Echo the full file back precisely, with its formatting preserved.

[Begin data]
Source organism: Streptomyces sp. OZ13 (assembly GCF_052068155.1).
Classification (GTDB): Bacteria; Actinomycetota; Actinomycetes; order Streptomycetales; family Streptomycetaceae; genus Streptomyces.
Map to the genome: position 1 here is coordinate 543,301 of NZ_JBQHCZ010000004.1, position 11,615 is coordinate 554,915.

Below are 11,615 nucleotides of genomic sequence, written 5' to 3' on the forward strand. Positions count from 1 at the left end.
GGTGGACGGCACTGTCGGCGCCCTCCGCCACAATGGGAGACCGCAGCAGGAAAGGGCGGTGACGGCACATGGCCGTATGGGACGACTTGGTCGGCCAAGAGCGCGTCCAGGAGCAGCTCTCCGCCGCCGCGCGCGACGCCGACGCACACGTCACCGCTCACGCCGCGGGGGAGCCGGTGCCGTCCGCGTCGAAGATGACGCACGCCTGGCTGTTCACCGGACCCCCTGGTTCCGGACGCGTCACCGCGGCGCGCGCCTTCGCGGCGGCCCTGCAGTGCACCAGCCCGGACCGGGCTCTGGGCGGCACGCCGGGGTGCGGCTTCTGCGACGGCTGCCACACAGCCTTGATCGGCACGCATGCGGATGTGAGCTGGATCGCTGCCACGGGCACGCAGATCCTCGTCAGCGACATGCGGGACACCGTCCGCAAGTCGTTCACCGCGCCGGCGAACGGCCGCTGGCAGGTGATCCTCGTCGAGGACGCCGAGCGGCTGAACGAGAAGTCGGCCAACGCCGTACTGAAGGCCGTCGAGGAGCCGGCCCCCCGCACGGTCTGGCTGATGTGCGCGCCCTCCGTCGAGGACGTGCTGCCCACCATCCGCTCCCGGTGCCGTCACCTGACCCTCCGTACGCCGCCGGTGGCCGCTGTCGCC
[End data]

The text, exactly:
Source organism: Streptomyces sp. OZ13 (assembly GCF_052068155.1).
Classification (GTDB): Bacteria; Actinomycetota; Actinomycetes; order Streptomycetales; family Streptomycetaceae; genus Streptomyces.
Map to the genome: position 1 here is coordinate 543,301 of NZ_JBQHCZ010000004.1, position 11,615 is coordinate 554,915.

Below are 11,615 nucleotides of genomic sequence, written 5' to 3' on the forward strand. Positions count from 1 at the left end.
GGTGGACGGCACTGTCGGCGCCCTCCGCCACAATGGGAGACCGCAGCAGGAAAGGGCGGTGACGGCACATGGCCGTATGGGACGACTTGGTCGGCCAAGAGCGCGTCCAGGAGCAGCTCTCCGCCGCCGCGCGCGACGCCGACGCACACGTCACCGCTCACGCCGCGGGGGAGCCGGTGCCGTCCGCGTCGAAGATGACGCACGCCTGGCTGTTCACCGGACCCCCTGGTTCCGGACGCGTCACCGCGGCGCGCGCCTTCGCGGCGGCCCTGCAGTGCACCAGCCCGGACCGGGCTCTGGGCGGCACGCCGGGGTGCGGCTTCTGCGACGGCTGCCACACAGCCTTGATCGGCACGCATGCGGATGTGAGCTGGATCGCTGCCACGGGCACGCAGATCCTCGTCAGCGACATGCGGGACACCGTCCGCAAGTCGTTCACCGCGCCGGCGAACGGCCGCTGGCAGGTGATCCTCGTCGAGGACGCCGAGCGGCTGAACGAGAAGTCGGCCAACGCCGTACTGAAGGCCGTCGAGGAGCCGGCCCCCCGCACGGTCTGGCTGATGTGCGCGCCCTCCGTCGAGGACGTGCTGCCCACCATCCGCTCCCGGTGCCGTCACCTGACCCTCCGTACGCCGCCGGTGGCCGCTGTCGCC